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Reading:                                        Psalm 120

A song of ascents.

I call on the LORD in my distress,
and he answers me.
Save me, L
ORD, from lying lips
and from deceitful tongues.

What will he do to you,
and what more besides,
you deceitful tongue?
He will punish you with a warrior’s sharp arrows,
with burning coals of the broom bush.

 Woe to me that I dwell in Meshek,
that I live among the tents of Kedar!
Too long have I lived
among those who hate peace.
I am for peace;
but when I speak, they are for war
(NIV).

Reflection

Psalm 120 is the first in a series of fourteen psalms that are called Songs of Ascent. Each psalm begins with this statement or title: A Song of Ascents. Some of the psalms also add this phrase: Of David.

bike-in-woods-2014-07-21

The pilgrim’s journey — photo by David Kitz

Of course, this title begs the question, what are the Songs of Ascent? And furthermore, to what are we ascending? This compilation of fourteen psalms was composed for the use of pilgrims who were making their way to worship at the temple in Jerusalem. These are psalms of pilgrimage. They are called Songs of Ascent, or Psalms of Ascent, because Jerusalem is built on a high point in the land of Israel. Specifically, the temple compound was constructed at the summit of Mount Zion, so pilgrims were literally and figuratively ascending to worship at the House of God.

This first psalm in the series is really a lament. The psalmist is living in a distant place—a place far from God. All of us begin our pilgrimage—our journey to God—from a distant place. Just like the prodigal we find ourselves in a distant land, a land where there is no peace. Sin has its fleeting pleasures, but it brings no lasting peace, no deep contentment. We have wandered far from the Father’s warm embrace. The psalmist laments, Woe to me that I dwell in Meshek, that I live among the tents of Kedar!”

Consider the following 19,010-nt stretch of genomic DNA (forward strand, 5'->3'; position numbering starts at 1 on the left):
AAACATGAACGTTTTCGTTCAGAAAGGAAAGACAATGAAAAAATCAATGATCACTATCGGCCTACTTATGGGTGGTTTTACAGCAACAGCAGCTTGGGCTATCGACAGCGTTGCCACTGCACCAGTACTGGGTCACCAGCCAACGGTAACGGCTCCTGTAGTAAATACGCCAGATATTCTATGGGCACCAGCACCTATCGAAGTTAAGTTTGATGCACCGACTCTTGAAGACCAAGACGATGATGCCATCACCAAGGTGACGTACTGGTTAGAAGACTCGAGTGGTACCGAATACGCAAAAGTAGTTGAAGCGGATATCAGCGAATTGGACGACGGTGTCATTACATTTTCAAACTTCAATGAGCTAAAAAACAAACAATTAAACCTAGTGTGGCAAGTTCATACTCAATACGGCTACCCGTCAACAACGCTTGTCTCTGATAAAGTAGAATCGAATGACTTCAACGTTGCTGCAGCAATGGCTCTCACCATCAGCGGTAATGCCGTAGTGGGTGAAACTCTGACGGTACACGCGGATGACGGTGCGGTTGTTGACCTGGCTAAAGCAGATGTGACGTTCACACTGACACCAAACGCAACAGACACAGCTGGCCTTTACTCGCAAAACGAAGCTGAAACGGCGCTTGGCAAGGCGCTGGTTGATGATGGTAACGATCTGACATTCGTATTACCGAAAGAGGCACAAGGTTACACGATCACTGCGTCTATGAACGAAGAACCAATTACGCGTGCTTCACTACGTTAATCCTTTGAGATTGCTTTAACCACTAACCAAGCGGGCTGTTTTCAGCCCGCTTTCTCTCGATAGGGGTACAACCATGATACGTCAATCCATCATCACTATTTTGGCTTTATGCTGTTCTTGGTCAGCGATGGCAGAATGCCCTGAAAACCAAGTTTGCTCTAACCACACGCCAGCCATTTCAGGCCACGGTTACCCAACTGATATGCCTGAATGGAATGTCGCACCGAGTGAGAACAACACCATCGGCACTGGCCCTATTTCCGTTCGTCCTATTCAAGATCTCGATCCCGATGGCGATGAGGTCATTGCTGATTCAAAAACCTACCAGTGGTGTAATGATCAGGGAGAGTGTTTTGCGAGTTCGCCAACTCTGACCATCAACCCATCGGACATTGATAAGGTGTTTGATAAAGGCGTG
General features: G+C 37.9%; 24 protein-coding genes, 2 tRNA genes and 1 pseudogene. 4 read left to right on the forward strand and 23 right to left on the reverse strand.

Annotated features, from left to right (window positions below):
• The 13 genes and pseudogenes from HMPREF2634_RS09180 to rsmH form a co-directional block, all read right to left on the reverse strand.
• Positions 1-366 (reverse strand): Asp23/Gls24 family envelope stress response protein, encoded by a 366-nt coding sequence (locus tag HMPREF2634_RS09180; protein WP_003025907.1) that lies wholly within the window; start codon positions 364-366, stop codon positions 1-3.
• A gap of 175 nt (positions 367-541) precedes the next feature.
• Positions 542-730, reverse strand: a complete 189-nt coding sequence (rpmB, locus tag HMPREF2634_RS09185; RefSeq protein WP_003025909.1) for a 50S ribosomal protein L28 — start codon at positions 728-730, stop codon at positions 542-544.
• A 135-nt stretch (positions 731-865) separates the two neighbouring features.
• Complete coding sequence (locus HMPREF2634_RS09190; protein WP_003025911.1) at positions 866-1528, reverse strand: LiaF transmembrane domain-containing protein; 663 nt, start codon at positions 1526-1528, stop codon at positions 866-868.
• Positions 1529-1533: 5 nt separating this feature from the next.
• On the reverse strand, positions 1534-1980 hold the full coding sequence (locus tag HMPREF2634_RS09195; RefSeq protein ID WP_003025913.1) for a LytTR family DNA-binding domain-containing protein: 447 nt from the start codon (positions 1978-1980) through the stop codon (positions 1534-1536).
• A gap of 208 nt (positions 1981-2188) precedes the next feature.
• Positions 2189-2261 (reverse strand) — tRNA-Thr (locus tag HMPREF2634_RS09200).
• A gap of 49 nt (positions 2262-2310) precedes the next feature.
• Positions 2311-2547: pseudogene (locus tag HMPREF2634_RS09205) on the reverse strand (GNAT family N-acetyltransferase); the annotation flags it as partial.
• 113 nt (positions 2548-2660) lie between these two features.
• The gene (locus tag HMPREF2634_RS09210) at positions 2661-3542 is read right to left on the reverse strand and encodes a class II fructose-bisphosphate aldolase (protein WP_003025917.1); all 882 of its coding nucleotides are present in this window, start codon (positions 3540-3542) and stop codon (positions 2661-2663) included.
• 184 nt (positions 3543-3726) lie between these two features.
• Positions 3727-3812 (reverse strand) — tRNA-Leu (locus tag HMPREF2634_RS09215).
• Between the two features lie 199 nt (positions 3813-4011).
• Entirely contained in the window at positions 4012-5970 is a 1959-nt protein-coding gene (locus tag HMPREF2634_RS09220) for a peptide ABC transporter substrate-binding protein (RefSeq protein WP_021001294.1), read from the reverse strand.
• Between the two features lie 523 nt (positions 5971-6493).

The Songs of Ascent are all about drawing near to God. They are about going to the heart of worship and finding peace—true peace in the arms of God. But first we must recognize where we are. We are dwelling in Meshek—in a world far from the LORD. We need to acknowledge our true condition. Change happens when we recognize the truth about ourselves and our need for a Savior. Only then can we begin our journey toward peace.

Have faith in this promise. I call on the LORD in my distress, and he answers me.

Response: Father God, today I am continuing my journey toward you. Lord Jesus, I need you as my Savior. Help me set aside those things that hinder my journey to intimacy with you. Amen.

Your Turn: Are you living in Meshek? Have you begun your pilgrimage to arms of the Father?